A professor stood before his philosophy class and had some items in frontof him.When the class began, he wordlessly picked up a very large and empty mayonnaise jar and proceeded to fill it with golf balls. He then asked the students if the jar was full. They agreed that it was.

The professor then picked up a box of pebbles and poured them into the jar. He shook the jar lightly. The pebbles rolled into the open areas between the golf balls. He then asked the students again if the jar was full. They agreed it was.

The professor next picked up a box of sand and poured it into the jar. Of course, the sand filled up everything else. He asked once more if the jar was full. The students responded with a unanimous 'yes.'

The professor then produced two Beers from under the table and poured the entire contents into the jar effectively filling the empty space between the sand. The students laughed...

'Now,' said the professor as the laughter subsided, 'I want you to recognize that this jar represents your life. The golf balls are the important things---your family, your children, your health, your friends and your favorite passions---and if everything else was lost and only they remained, your life would still be full.

The pebbles are the other things that matter like your job, your house and your car. The sand is everything else---the small stuff. 'If you put the sand into the jar first,' he continued, 'there is no room for the pebbles or the golf balls. The same goes for life. If you spend all your time and energy on the small stuff you will never have room for the things that are important to you. Pay attention to the things that are critical to your happiness. Spend time with your children. Spend time with your parents. Visit with grandparents. Take time to get medical checkups. Take your spouse out to dinner. Play another 18.

There will always be time to clean the house and fix the disposal. Take care of the golf balls first---the things that really matter. Set your priorities. The rest is just sand.

One of the students raised her hand and inquired what the Beer represented. The professor smiled and said, 'I'm glad you asked.' The Beer just shows you that no matter how full your life may seem, there's always room for a couple of Beers with a friend.


Thursday, February 12, 2009


I wrote about progress elsewhere today and found this quote by President Barack Obama that seemed appropriate to the theme of this blog.

"If you’re walking down the right path and you’re willing to keep walking, eventually you’ll make progress."


I recently got a peek behind the curtain. Although the wizard’s motivation was not entirely unexpected, the overt emphasis on certain aspects of it was surprising to me nonetheless. I suppose you could characterize my experience as receiving a hard dose of reality. I can’t really say I’m disillusioned but my idealism certainly took a battering in the moment.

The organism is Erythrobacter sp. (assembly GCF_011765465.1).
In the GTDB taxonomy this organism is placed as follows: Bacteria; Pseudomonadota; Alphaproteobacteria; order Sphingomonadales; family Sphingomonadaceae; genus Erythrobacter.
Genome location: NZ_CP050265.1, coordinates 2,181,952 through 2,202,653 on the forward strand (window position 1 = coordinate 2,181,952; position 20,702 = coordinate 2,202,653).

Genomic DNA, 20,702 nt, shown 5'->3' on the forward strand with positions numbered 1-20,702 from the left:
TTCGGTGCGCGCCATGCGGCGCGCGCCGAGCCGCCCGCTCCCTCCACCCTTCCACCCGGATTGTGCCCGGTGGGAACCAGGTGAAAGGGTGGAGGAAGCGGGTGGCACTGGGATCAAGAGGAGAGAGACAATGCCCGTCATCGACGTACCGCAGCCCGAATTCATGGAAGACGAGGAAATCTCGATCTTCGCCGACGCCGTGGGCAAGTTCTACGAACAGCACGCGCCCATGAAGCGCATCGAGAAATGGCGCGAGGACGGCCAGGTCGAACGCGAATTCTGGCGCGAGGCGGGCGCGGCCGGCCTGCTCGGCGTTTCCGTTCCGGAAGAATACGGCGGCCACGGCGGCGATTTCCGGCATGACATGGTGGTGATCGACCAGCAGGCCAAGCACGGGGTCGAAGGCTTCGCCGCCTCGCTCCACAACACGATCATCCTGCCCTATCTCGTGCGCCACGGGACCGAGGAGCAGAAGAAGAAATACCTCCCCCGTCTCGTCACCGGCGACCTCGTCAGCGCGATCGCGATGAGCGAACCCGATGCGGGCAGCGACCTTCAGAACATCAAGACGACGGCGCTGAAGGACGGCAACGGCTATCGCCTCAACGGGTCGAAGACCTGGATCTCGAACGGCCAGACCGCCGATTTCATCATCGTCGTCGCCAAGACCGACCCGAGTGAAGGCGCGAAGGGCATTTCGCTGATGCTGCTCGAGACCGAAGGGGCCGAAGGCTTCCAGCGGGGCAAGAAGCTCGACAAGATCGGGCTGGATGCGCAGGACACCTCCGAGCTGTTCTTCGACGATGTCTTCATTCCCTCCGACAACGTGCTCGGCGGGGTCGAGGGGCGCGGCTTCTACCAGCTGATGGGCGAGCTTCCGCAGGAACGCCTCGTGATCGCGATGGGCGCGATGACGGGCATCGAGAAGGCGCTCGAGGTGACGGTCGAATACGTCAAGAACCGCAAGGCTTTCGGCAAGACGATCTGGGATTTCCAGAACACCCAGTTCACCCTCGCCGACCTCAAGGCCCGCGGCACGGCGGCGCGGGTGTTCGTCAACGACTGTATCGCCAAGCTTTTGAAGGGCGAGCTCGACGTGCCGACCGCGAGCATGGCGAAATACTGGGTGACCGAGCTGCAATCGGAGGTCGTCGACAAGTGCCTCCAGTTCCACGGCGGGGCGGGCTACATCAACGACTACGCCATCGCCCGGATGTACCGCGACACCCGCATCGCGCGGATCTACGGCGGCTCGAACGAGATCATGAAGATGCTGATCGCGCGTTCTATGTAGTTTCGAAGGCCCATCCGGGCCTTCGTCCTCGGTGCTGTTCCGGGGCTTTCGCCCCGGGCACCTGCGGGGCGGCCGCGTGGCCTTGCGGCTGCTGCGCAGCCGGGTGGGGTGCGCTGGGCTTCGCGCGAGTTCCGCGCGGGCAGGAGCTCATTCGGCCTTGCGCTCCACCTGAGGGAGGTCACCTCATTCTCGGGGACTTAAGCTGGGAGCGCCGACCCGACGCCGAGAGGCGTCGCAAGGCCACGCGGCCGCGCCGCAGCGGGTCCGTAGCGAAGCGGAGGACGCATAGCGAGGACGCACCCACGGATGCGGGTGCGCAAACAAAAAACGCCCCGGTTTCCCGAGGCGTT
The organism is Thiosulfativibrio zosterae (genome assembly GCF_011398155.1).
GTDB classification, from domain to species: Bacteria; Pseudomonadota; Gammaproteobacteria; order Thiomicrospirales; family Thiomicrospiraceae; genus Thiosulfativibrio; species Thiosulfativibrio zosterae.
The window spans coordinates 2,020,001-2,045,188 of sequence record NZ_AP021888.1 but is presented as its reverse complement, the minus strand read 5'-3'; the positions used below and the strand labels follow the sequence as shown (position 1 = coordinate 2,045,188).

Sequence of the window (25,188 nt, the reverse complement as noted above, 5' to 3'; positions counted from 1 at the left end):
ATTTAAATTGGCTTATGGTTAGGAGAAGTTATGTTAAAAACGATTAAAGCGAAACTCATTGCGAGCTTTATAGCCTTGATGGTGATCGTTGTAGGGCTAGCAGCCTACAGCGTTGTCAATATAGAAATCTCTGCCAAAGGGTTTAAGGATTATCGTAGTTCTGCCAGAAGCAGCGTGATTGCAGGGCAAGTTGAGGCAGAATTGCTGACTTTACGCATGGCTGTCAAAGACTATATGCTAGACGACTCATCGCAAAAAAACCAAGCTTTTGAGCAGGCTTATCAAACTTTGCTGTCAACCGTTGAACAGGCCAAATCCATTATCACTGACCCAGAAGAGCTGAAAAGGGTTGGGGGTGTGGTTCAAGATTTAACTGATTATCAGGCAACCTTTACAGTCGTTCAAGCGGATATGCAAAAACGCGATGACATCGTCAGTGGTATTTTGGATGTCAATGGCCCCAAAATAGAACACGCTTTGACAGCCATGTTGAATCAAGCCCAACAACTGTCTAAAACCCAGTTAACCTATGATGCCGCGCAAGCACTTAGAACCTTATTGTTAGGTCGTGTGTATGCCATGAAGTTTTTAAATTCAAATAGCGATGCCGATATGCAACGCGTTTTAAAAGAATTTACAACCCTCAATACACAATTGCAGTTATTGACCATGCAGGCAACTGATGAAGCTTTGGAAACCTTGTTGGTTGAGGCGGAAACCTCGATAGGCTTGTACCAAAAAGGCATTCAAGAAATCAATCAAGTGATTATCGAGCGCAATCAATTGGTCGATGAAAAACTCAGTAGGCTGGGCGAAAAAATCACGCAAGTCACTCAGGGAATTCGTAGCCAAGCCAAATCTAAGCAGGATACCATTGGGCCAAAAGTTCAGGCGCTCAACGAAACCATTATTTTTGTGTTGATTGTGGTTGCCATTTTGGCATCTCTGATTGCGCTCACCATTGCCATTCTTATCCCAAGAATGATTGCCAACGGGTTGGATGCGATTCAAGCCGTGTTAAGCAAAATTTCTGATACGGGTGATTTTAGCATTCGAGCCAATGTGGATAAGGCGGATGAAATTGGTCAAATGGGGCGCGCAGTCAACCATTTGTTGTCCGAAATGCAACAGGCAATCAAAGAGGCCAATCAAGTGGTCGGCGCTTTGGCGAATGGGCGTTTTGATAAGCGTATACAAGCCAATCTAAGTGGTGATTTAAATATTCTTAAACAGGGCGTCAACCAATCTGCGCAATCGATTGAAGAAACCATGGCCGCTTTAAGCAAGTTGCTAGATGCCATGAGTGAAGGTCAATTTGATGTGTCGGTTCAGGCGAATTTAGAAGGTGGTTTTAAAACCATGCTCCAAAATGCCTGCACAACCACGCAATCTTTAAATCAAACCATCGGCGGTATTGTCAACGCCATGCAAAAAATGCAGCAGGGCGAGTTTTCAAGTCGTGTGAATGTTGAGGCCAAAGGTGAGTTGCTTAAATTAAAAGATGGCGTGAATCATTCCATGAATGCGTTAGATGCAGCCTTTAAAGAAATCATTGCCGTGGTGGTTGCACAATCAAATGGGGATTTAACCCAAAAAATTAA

I held out no real expectations of the encounter itself. I obviously have no grasp of party obligations and power structure. I surely don’t have the proper appreciation of the role money plays in the process. Deep down, I knew I probably couldn’t fit into the established mold, which I’m pretty sure was reflected in my answers. If I emerged from the room with my idealism in tatters, I’m pretty sure my integrity emerged intact anyway. I definitely found out a little more of who I am.

Overall, it was a valuable experience for many reasons but not one I’m ever likely to repeat. Like Dorothy said, “There’s no place like home.”

Tuesday, February 10, 2009

Back On Track

It looks like I get to resume my journey along the original path I was following after all. That suits me just fine and is what I expected to occur. It was a worthwhile delay for me, however, because it resoundingly resolved a reoccurring dilemma I'd faced. I look forward to the defined path.

Sunday, January 25, 2009

Fork in the Road

An interesting thing happened on my way back to the path. I stumbled upon another path, a parallel one. In fact, the paths actually were often the same. I didn’t even realize it until I came to the dreaded fork in the road. Why does that always seem to happen after you think you’ve figured things out?

This fork was different though. Usually, I only have to ask myself questions, and then proceed. This time I was confused and had to confer. I’d been at this fork before. This fork shouldn’t have been there and it wasn’t supposed to hold interest for me anymore anyway. Yet surprisingly, it did.

The decision to proceed along the fork was made rapidly. But then a gate appeared which required me to answer more questions. Questions I didn’t anticipate from questioners unknown. It is likely I may not be able to take the fork in the road after all. I’ll be happy to take the path left to me if that is the case.